Mark Lanegan Band – Blues Funeral

January 01, 1970



Blues Funeral is the Mark Lanegan Band’s first album
since 2004’s Bubblegum, and it picks
up more or less where its predecessor left off, setting Lanegan’s brooding,
imagistic lyrics against ethereal keyboard and guitar textures and mostly
mid-tempo beats.


Lanegan’s never
exactly been Mr. Sunshine, but Blues
is grim even by his standards; the line “hangman is following me”
from “Leviathan” pretty much sums up the tone throughout. When the album does
break form – as on the Screaming Trees-ish rocker “Riot in My House” and the
clubby “Ode to Sad Disco” – it only serves to break the tension before
returning to the darker, more deliberate sounds that define the set as a whole.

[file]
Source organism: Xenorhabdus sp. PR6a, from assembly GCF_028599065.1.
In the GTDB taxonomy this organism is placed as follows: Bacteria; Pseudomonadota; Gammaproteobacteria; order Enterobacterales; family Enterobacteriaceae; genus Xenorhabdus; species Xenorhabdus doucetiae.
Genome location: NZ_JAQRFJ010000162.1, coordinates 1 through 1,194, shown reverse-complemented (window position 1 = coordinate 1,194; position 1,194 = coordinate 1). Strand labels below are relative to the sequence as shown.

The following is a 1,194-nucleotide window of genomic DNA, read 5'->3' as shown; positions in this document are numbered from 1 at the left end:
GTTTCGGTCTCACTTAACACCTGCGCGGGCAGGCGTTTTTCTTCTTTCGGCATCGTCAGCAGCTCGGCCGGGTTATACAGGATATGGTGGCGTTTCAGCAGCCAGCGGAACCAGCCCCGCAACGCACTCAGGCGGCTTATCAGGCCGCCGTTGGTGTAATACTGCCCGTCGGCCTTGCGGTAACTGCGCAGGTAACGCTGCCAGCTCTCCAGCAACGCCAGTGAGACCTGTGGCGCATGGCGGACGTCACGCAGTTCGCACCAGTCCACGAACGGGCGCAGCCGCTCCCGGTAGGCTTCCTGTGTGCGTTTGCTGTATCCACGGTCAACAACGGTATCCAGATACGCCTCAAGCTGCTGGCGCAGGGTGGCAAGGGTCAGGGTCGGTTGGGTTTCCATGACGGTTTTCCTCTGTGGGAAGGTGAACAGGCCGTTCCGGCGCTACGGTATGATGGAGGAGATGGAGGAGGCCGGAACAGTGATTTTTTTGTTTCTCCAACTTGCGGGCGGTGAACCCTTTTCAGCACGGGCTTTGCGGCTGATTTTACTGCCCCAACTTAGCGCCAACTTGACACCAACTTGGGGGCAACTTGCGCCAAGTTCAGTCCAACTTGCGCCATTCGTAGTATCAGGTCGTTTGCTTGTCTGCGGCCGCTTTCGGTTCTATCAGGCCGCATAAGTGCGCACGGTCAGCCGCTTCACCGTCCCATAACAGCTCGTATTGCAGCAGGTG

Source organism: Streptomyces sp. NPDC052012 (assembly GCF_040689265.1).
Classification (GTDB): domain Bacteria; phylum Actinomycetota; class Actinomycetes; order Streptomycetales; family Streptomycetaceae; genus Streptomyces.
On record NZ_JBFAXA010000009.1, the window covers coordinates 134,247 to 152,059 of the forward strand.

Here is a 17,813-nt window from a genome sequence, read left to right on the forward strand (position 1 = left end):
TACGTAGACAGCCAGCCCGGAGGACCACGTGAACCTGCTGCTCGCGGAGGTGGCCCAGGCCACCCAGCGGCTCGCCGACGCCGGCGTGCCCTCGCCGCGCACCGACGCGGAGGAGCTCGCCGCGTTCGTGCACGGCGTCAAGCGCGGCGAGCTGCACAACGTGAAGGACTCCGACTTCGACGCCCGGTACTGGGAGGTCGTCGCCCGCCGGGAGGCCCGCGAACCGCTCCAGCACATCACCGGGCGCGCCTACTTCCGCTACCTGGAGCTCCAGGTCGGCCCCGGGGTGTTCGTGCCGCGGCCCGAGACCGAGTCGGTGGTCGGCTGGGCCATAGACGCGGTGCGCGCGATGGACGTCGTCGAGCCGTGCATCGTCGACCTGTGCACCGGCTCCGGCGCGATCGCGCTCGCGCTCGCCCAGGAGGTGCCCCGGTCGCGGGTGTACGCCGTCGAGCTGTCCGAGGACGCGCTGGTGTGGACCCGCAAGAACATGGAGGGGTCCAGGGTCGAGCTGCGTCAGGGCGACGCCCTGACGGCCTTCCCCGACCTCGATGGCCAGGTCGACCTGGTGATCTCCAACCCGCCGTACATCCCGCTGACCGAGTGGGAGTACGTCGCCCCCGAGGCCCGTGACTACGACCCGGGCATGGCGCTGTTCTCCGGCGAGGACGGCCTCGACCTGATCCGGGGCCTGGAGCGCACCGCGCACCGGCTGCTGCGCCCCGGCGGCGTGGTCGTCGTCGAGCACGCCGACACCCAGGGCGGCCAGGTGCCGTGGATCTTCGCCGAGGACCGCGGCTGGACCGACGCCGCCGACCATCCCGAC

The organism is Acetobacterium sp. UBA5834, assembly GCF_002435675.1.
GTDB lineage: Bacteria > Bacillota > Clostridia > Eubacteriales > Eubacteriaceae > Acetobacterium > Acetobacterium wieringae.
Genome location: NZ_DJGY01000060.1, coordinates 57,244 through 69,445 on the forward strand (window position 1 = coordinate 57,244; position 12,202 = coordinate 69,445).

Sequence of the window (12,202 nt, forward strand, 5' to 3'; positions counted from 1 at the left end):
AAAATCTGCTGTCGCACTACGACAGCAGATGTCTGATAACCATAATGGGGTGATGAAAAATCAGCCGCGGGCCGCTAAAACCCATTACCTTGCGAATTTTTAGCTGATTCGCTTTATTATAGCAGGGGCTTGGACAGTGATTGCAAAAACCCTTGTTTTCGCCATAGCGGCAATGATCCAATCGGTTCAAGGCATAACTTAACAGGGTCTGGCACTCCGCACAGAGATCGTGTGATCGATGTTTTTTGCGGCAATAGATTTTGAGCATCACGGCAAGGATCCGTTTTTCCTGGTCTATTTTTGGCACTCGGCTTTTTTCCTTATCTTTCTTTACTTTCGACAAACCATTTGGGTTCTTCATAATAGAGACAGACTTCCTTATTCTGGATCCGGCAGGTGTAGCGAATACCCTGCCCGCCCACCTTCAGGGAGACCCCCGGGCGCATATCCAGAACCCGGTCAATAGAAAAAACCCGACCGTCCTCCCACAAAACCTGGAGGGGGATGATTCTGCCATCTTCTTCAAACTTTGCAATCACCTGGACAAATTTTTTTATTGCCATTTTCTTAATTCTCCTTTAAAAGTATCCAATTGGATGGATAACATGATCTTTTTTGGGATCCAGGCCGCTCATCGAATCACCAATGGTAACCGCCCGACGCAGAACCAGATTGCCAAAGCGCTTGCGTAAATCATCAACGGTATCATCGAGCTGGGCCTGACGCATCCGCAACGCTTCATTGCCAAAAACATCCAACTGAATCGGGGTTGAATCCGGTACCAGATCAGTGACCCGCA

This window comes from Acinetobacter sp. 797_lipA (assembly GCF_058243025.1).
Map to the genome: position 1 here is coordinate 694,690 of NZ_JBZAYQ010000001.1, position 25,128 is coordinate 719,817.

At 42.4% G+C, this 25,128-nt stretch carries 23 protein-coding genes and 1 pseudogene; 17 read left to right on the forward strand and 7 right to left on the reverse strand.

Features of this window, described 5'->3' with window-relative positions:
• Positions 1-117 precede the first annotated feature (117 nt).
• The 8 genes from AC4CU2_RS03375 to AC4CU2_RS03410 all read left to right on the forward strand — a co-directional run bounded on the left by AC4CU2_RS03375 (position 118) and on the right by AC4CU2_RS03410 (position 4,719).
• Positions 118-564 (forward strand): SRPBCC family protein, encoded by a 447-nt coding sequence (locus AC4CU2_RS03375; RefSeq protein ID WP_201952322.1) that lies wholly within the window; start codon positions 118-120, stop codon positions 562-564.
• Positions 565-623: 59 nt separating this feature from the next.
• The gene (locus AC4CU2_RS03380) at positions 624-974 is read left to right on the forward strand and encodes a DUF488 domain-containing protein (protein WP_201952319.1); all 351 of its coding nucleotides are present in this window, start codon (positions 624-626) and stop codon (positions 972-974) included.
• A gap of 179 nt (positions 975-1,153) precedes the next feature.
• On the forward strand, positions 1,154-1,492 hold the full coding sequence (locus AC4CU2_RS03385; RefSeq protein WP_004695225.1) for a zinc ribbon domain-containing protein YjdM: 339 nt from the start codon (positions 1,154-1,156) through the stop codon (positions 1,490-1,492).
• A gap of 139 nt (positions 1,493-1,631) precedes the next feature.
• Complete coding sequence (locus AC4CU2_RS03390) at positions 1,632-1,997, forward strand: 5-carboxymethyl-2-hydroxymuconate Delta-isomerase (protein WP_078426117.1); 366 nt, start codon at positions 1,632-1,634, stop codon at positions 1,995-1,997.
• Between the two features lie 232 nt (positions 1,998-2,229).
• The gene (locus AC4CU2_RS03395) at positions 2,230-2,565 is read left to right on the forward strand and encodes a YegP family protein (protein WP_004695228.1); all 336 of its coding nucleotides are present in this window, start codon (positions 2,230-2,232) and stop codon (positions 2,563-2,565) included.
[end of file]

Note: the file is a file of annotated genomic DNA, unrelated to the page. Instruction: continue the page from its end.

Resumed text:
That said,
Lanegan applies more varied sonic flourishes than he has in the past, making Blues Funeral a more interesting listen
than some of his previous post-Trees recordings, which have bordered on the
monotonous. What sounds like a mellotron provides counterpoint to sawing cellos
in “Leviathan,” which ends with a three lines sung by three voices in a round,
building an almost hopeful conclusion to the otherwise desolate tune. And “Ode
to Sad Disco” is built on “Sad Disco,” a dance track by Danish artist Keli
Hlodversson; Lanegan and multi-instrumentalist Alain Johannes build on the
original’s pulsing keyboards with guitars that alternately shimmer, soar, and
dive. It’s unlike anything Lanegan’s ever done, and it points in a direction
that he’d almost certainly be wise to follow on future projects.



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